Akhawe, Devdatta, et al. “Here’s my cert, so trust me, maybe? Understanding TLS errors on the web.” Proceedings of the 22nd international conference on World Wide Web. 2013. link

Akhawe, Devdatta, and Adrienne Porter Felt. “Alice in warningland: a Large-Scale field study of browser security warning effectiveness.” 22nd USENIX security symposium (USENIX Security 13). 2013. link

Week 3

Dingledine, Roger, Nick Mathewson, and Paul F. Syverson. “Tor: The second-generation onion router.” USENIX security symposium. Vol. 4. 2004. link

Murdoch, Steven J., and George Danezis. “Low-cost traffic analysis of Tor.” 2005 IEEE Symposium on Security and Privacy (S&P'05). IEEE, 2005. link

Watch: Blockchains Are a Bad Idea (James Mickens), Harvard Business School

Week 4

N/A (Project Proposal presentations)

Week 5

ARMBRUST, Michael, et al. “A View of Cloud Computing.” Communications of the ACM 53.4 (2010): 50-58. link

Will Engle and Valeria De La Vega “Open Dialogues: Daniel Heath Justice on Decolonizing Open.” 2020 link

Desi Rodriguez-Lonebear (2016). “Building a Data Revolution in Indian Country.” In T. Kukutai & J. Taylor (Eds.), Indigenous Data Sovereignty. Canberra: Australia National University Press. link

Kimberly R. Huyser (2020). “Data and Native American Identity.” Contexts 19 (3): 10-15. link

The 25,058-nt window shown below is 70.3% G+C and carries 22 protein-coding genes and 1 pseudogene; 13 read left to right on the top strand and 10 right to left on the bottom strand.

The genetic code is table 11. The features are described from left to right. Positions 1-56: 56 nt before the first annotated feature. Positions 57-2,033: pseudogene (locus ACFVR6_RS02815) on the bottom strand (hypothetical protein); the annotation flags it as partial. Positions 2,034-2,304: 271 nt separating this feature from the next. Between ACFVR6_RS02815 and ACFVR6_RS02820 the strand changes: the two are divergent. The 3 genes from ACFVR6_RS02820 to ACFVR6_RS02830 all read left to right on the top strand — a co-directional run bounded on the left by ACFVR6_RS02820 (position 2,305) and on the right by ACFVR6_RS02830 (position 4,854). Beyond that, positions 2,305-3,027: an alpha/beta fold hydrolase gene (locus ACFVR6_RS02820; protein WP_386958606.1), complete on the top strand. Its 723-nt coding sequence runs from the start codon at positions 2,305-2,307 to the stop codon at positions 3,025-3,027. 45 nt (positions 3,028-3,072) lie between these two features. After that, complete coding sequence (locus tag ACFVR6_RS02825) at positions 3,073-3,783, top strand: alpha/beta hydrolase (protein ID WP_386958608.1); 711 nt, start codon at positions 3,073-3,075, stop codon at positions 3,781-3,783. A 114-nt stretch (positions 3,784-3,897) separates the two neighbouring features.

Watch/Read:

Week 6

Understanding the world of AI, CBC Vancouver link

Kyi, Lin, et al. “Investigating deceptive design in GDPR’s legitimate interest.” Proceedings of the 2023 CHI Conference on Human Factors in Computing Systems. 2023. link

The Trouble with Bias - NIPS 2017 Keynote - Kate Crawford

Tutorial: fairness definitions and their politics

FAIRNESS AND MACHINE LEARNING - Limitations and Opportunities. Solon Barocas, Moritz Hardt, Arvind Narayanan (this is a book you should not feel that reading everything is required)

How We Analyzed the COMPAS Recidivism Algorithm. Jeff Larson, Surya Mattu, Lauren Kirchner and Julia Angwin

Artificial intelligence needs to be trained on culturally diverse datasets to avoid bias. Vered Shwartz

Week 7

Luciana Duranti, Corinne Rogers and Kenneth Thibodeau, “Authenticity,” Archives and Records, 43:2 (July 2022), 188-203. [article on canvas]

Jeremy Davet, Babak Hamizadeh and Pat Franks, “Archivist in the Machine: Paradata for AI-Based Automation in the Archives,” Archival Science (2023) 23: 275–295. [article on canvas]

Hoda Amal Hamouda, “Authenticating Citizen Journalism Videos by Incorporating the View of Archival Diplomatics into the Verification Processes of Open-source Investigations (OSINT),” IEEE Sorrento 2023, Conference Proceedings link

Week 8

Carata, Lucian, et al. “A Primer on Provenance: Better understanding of data requires tracking its history and context.” Queue 12.3 (2014): 10-23. link

Week 9

TBC

Week 11

N/A (Project presentations)

Week 12

TBC

Week 13

Alina Arseniev-Koehler & Jacob G. Foster (2022). “Machine Learning as a Model for Cultural Learning: Teaching an Algorithm What it Means to be Fat.” Sociological Methods & Research, 51(4), 1484–1539. link